|Publication number||US4177591 A|
|Application number||US 05/882,161|
|Publication date||Dec 11, 1979|
|Filing date||Feb 28, 1978|
|Priority date||Feb 28, 1978|
|Publication number||05882161, 882161, US 4177591 A, US 4177591A, US-A-4177591, US4177591 A, US4177591A|
|Inventors||John J. Thompson, Paul D. Gorman, Patrick Dowd|
|Original Assignee||Pres-To-Line Corporation Of America|
|Export Citation||BiBTeX, EndNote, RefMan|
|Patent Citations (5), Referenced by (4), Classifications (5)|
|External Links: USPTO, USPTO Assignment, Espacenet|
The invention relates to copy holders used as adjuncts to typewriters, and other key-operated machines, to bring into view, line by line, or otherwise as desired, written data to be typed or entered by the operator.
The copy holder is a self-contained unit positioned as desired near a typewriter or other keyboard machine to hold a data sheet in face view of the operator. The head of the copy holder receives the data sheet between feed-roller means on a platen shaft and coacting pressure rolls. Illustrative of such devices is U.S. Pat. No. 2,095,904 wherein a mechanical clutch and lever system is employed to impart line-indexing motion to the platen, and U.S. Pat. No. 3,369,313 wherein a solenoid-operated ratchet system is employed for the line-indexing purpose. But helpful as such mechanisms may be, they are imprecise and are therefore subject to cumulative error, resulting in incremental copy advances which either result in a skipped line or a repeated line, should the operator fail to make positional correction of the data sheet, from time to time. Furthermore, the prior devices make no adequate provision for ready selection among different positioning drives for the same data sheet; nor do such prior devices lend themselves to reversible operation.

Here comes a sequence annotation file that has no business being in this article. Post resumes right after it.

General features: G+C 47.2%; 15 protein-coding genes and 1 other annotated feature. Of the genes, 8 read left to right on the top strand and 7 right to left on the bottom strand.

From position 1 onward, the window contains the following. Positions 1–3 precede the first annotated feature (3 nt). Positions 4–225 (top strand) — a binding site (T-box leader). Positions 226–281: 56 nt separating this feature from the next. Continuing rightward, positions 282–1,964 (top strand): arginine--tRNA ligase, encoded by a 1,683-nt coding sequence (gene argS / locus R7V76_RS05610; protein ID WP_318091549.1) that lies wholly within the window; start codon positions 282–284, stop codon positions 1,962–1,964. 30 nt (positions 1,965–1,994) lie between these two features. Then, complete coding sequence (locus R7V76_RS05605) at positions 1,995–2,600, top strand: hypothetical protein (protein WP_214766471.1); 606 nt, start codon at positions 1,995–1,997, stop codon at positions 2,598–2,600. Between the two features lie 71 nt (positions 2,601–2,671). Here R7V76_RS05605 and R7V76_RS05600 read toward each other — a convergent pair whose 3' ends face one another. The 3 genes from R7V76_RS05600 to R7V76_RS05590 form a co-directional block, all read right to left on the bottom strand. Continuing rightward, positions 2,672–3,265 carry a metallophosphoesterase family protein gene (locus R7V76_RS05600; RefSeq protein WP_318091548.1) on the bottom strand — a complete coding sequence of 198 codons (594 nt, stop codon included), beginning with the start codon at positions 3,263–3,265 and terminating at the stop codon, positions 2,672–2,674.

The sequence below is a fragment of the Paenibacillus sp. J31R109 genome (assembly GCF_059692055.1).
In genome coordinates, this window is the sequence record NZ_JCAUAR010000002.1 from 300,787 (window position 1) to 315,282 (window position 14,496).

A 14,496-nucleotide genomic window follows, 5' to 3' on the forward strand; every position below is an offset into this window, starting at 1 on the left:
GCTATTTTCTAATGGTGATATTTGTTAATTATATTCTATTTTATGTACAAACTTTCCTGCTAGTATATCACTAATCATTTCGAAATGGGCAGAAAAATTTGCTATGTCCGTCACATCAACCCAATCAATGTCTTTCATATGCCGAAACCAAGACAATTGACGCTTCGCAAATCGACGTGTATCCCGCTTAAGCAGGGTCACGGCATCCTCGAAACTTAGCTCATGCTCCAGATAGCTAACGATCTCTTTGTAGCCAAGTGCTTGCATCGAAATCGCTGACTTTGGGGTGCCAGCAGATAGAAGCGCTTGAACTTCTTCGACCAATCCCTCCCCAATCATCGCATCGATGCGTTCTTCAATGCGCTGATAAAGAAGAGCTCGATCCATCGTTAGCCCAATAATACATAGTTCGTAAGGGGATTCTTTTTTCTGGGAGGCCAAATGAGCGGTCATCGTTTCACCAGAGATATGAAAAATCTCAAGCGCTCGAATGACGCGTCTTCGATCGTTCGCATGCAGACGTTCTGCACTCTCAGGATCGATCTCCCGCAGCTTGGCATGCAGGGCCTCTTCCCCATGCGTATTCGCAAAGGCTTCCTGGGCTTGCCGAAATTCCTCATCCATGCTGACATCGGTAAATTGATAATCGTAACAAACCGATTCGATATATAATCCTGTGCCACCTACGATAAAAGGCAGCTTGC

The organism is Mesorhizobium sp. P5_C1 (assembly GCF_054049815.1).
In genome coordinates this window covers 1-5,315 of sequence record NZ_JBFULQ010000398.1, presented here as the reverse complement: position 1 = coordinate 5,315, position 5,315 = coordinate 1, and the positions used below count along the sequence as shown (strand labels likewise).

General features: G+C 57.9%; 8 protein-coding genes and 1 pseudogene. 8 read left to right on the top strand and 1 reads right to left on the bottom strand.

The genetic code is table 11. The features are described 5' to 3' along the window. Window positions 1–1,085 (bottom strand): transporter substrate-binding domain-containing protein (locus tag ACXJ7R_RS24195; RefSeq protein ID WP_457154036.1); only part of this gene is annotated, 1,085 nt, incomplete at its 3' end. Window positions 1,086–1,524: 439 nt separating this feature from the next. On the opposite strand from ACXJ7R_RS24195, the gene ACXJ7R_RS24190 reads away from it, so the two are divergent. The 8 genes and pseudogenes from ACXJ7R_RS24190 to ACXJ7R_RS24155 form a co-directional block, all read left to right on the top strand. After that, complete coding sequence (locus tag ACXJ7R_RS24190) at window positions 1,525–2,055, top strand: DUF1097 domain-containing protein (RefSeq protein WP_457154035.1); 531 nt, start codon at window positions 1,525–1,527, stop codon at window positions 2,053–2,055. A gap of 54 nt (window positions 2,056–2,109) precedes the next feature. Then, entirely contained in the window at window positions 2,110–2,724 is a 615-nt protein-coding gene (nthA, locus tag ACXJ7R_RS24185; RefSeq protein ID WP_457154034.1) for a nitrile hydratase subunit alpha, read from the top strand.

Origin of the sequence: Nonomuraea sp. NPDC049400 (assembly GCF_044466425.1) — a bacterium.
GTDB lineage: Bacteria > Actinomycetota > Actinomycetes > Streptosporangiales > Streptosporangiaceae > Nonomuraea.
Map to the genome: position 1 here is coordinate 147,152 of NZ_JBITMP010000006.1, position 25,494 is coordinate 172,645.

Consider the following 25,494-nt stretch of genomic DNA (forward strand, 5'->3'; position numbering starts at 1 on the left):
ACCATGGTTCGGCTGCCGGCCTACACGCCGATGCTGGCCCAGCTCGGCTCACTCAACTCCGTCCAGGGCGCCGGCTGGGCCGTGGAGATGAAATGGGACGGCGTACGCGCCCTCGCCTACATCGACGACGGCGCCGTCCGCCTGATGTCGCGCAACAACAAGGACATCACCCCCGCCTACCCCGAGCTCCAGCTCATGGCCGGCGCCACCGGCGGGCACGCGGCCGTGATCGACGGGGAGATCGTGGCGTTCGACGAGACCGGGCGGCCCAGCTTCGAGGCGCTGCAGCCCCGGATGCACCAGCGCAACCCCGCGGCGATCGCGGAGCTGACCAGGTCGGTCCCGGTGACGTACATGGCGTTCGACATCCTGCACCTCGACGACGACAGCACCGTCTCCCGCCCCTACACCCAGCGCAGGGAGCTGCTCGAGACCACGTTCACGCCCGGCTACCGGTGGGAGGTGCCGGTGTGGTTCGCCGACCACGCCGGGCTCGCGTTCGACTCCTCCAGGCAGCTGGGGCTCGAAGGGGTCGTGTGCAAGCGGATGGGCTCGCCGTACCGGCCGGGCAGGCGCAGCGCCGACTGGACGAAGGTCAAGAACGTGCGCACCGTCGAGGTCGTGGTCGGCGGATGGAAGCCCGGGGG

It is accordingly an object of the invention to provide an improved copy holder of the character indicated.
Another object is to provide improved control means for line positioning in a copy holder of the character indicated.
A specific object is to provide a copy holder meeting the above objects with selective availability of a plurality of precisely limited and different drive increments appropriate to each of a plurality of different line-spacing features of a written data sheet to be copied.
Another specific object is to provide selective availability of forward-reverse motion in a device of the character indicated.
A general object is to meet the above objects with mechanism of compact yet rugged construction, featuring simple and foolproof control, and at relatively low cost.
Other objects and various further features of novelty and invention will be pointed out or will occur to those skilled in the art from a reading of the following specification in conjunction with the accompanying drawings. In said drawings, which show, for illustrative purposes only, a preferred form of the invention: